LONDON - In the early 80s, British Airways was in a tailspin. It was losing £300 million a year and its image and reputation were in the doldrums.
The culling of 26,000 jobs had sent staff morale tumbling.
Sir John King, the chairman appointed by Margaret Thatcher to guide the near bankrupt national flag carrier out of state ownership and into private hands, needed advertising that would not only restore City confidence and fire up staff but put bums on seats. With Manhattan he got it.
The Saatchi & Saatchi ad, the first of its kind to encapsulate such diverse requirements, was based on a simple premise: that the number of people carried across the Atlantic each year by BA was greater than the population of Manhattan.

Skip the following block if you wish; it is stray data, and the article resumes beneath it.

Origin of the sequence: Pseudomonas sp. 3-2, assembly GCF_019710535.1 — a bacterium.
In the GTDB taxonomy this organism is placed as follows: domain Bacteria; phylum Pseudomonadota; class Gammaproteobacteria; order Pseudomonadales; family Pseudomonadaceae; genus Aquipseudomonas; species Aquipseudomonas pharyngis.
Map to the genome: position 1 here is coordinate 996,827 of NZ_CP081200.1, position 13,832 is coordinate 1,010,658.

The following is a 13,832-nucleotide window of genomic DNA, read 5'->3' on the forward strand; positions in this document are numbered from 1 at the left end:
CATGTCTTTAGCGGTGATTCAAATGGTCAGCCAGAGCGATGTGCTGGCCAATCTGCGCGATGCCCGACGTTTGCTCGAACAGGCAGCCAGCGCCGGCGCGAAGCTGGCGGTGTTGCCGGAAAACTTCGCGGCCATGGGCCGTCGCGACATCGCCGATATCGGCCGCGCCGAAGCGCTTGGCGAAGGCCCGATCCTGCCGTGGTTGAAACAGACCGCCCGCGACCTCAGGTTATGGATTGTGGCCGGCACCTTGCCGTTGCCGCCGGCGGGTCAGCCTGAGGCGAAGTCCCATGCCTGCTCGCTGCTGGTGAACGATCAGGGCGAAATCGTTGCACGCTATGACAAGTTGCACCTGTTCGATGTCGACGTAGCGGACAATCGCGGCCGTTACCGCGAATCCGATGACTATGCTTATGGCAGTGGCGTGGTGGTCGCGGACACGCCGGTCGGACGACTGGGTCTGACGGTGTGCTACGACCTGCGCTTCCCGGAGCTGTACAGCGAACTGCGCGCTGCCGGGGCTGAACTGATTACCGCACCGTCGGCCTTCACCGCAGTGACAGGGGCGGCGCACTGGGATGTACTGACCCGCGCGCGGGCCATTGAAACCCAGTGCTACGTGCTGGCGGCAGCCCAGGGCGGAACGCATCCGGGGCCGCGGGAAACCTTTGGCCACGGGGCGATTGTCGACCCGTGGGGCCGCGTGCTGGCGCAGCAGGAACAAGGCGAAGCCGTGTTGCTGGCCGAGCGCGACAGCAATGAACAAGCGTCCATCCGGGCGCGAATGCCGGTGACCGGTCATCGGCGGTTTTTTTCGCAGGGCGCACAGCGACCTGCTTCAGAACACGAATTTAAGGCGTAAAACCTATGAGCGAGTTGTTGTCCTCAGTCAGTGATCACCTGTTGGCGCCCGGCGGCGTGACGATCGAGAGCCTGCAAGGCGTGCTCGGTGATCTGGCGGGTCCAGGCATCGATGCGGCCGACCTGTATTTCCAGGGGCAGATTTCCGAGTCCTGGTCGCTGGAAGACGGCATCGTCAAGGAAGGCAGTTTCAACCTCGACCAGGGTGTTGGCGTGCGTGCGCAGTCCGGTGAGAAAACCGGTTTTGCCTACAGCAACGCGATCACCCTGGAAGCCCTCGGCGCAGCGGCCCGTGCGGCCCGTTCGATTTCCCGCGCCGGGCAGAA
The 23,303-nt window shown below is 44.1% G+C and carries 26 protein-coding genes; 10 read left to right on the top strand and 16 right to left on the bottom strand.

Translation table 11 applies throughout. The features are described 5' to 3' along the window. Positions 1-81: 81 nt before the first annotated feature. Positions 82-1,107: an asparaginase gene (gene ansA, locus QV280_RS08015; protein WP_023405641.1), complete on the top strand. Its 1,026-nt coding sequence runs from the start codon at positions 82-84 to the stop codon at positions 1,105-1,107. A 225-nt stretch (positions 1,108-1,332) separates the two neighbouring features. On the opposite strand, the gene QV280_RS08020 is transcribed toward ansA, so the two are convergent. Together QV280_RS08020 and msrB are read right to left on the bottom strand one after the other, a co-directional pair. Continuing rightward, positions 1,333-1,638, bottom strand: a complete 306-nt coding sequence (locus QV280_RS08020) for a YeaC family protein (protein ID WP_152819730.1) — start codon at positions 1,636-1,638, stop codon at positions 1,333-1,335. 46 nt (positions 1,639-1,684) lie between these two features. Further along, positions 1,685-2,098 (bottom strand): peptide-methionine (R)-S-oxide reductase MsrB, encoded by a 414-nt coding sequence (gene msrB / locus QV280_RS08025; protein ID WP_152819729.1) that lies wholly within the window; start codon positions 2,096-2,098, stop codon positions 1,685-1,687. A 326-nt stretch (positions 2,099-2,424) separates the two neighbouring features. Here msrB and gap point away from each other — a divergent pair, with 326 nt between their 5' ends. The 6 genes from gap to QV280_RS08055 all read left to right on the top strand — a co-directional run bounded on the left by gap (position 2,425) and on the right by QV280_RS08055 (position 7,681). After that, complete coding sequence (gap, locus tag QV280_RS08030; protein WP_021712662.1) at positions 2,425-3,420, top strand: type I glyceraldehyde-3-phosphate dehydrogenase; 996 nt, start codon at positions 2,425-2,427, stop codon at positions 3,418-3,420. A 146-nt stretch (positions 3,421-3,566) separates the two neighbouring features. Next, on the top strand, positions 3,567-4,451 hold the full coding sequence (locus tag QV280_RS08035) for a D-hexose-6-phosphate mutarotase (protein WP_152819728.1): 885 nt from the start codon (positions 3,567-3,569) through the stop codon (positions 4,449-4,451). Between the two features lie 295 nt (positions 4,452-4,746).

The upshot was a Spielberg-inspired ad with the kind of wow! factor never seen before.
"BA’s situation was so bad that we couldn’t show planes or staff," Bill Muirhead, then the Saatchi account man on BA recalls. "When I saw the rushes the hairs on the back of my neck stood up."
This ad was kindly donated by the Arrows Archive, which contains all TV ads nominated for the BTAA Awards since 1977. The archive is maintained by the History of Advertising Trust.